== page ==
Summer vacation is fast approaching, meaning your child’s screen time will most likely increase exponentially. That doesn’t mean, however, that their moments glued to their tablet can’t offer some value. There are plenty of apps available at no cost that you can feel good about and, in some cases, even help them avoid the summer slide.


A favorite of both of my children, the game app boasts over 250 educational and entertaining games for toddlers and older kids from various PBS KIDS properties, including Wild KrattsSesame Street, and Odd Squad. My youngest is a fan of the Scribbles and Ink drawing game, which brings his art to life. 


Breathe, Think, Do with Sesame

This app was created to help children find ways to become calm and mindful when their feelings start to become overwhelming. It features five activities involving a monster who must settle down to help them think of solutions to seemingly enormous problems. Parents can personalize the app with supportive phrases to encourage children to step back and peacefully find a resolution, along with a section to help caregivers reiterate the lessons the app teaches in their child’s life. 



My family watched many GoNoodle videos during the pandemic to get the kids moving around, and we would catch each other singing catchy songs like “Banana, Banana, Meatball” constantly. When my kids returned to school, their teachers would play the videos in class, only for them to come home belting out “Purple Stew.” These videos are about physical activity and having fun, and they never seem to get old. It’s nice to have GoNoodle’s library of over 300 songs and exercises in one place so my kids can discover their next favorite or find a classic like “Clap It Out.”



This app will quench your kid’s curiosity about space with updates from ongoing space missions and the International Space Station. It also offers free access to podcasts, NASA+ videos, interactive augmented reality experiences, galaxy tours with actual astronauts, and over 20,000 images direct from the space agency.


Aardman Animator

While my family eagerly awaits the arrival of the next Wallace and Gromit movie, we’re hoping to learn more about the process used to bring the beloved duo to life with this easy-to-use app from their studio. There are plenty of tutorials to get kids started, and the easy-to-use tools, including a dialogue and sound effects recorder, will have them unleashing their creativity and crafting stop-motion animation masterpieces in no time.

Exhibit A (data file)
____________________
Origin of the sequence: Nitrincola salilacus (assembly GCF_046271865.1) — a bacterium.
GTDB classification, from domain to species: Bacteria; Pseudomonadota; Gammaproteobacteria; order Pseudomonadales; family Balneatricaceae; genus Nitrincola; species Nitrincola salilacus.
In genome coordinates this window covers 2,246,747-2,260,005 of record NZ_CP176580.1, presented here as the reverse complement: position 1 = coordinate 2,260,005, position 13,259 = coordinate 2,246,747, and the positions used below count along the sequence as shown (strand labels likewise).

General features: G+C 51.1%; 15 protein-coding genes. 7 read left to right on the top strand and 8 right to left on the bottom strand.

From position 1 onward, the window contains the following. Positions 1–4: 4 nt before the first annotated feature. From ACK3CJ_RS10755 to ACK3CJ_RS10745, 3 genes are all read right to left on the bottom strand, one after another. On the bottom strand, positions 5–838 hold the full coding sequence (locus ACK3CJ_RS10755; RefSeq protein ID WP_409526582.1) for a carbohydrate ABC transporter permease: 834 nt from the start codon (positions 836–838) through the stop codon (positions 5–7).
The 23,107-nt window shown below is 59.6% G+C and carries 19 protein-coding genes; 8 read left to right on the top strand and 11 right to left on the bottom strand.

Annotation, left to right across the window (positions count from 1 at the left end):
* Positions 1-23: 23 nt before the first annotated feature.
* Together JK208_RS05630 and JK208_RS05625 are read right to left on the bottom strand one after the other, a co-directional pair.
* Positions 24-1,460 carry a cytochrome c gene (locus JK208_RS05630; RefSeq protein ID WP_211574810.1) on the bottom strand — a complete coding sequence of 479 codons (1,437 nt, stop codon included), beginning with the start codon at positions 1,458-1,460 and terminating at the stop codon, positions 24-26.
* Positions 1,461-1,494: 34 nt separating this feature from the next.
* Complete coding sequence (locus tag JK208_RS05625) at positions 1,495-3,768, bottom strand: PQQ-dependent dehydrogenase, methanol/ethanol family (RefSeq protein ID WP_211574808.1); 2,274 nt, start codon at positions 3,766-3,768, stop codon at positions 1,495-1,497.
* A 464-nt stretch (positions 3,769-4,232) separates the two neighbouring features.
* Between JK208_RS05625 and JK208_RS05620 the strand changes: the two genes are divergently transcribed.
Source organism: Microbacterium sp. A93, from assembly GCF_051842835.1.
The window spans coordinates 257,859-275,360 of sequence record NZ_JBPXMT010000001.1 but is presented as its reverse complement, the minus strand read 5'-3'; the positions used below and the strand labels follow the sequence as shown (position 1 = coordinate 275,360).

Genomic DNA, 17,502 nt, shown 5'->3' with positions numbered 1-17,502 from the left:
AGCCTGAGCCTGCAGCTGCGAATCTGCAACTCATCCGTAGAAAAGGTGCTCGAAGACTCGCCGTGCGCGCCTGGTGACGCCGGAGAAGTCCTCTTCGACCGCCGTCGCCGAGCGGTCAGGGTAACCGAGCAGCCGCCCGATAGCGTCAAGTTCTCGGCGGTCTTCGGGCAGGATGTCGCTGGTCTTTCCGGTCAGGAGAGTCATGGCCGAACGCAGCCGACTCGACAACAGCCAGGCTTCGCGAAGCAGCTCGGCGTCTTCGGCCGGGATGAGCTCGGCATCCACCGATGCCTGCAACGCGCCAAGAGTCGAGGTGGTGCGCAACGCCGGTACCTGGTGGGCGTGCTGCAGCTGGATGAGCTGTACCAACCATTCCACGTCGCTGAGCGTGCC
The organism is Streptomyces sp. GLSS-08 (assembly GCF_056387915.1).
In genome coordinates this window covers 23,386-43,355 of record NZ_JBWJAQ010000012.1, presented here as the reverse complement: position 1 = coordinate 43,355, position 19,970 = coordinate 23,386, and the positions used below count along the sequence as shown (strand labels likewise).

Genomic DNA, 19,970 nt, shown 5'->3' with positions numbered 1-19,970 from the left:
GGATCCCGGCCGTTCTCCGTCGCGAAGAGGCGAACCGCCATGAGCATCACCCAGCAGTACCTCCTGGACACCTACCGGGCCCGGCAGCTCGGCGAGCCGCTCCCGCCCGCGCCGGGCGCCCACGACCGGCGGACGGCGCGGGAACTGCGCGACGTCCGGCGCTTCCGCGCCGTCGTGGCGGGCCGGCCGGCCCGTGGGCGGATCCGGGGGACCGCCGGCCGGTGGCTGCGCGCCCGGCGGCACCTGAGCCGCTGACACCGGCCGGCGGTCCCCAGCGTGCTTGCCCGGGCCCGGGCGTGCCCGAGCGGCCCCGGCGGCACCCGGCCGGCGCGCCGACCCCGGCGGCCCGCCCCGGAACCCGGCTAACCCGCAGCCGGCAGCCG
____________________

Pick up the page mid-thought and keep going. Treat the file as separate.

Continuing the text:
Learning a new language doesn’t have to be boring and repetitive, as evidenced by how this popular app has gamified the process of studying and understanding Spanish, French, and German. Duolingo has some drawbacks—it draws most of its revenue from advertisements. Still, its little lessons are a good jumping-off point for children (and adults) just beginning to communicate in a different tongue.



Designed by Tufts University, the MIT Media Lab, and PBS Kids, this app will not teach your five- to seven-year-old code. Instead, like its counterpart developed for those eight years old and above, it will introduce and reinforce programming concepts to create stories using drag-and-drop puzzle pieces that control their characters. Parents who’ve used the app say parents should work with their children when they first start building their narratives, but once they catch on, they’ll have a ton of creative fun.


Sushi Monster

If players don’t want the titular monster to get angry, then they must feed it the numbered sushi plates to reach the creature’s assigned number. It takes someone with excellent math skills to reach the next level in this addictive game, but children can always ask for a hint if they get stuck. 


Khan Academy Kids: Learning!

Are you a parent who wants to give your toddler a head start on their education? Or maybe you’re looking for a fun way to reiterate the reading and math lessons your first- or second-grader is learning in school. If so, many consider this the standard in educational apps. A bear named Kodi and her friends guide users through over 5,000 games and activities that teach reading, writing, and numbers. There is also a library of books about dinosaurs, vehicles, and other kid-friendly topics, all without ads or subscriptions.


Pick Your Plate!

Developed by the Smithsonian, users travel with a magical plate around the world to learn about food and create healthy meals. While planning their breakfast, lunch, and dinner, children can discover baobab fruit or how the Finnish prepare reindeer. They’ll also learn about the music and monetary systems of countries like Cambodia and Argentina.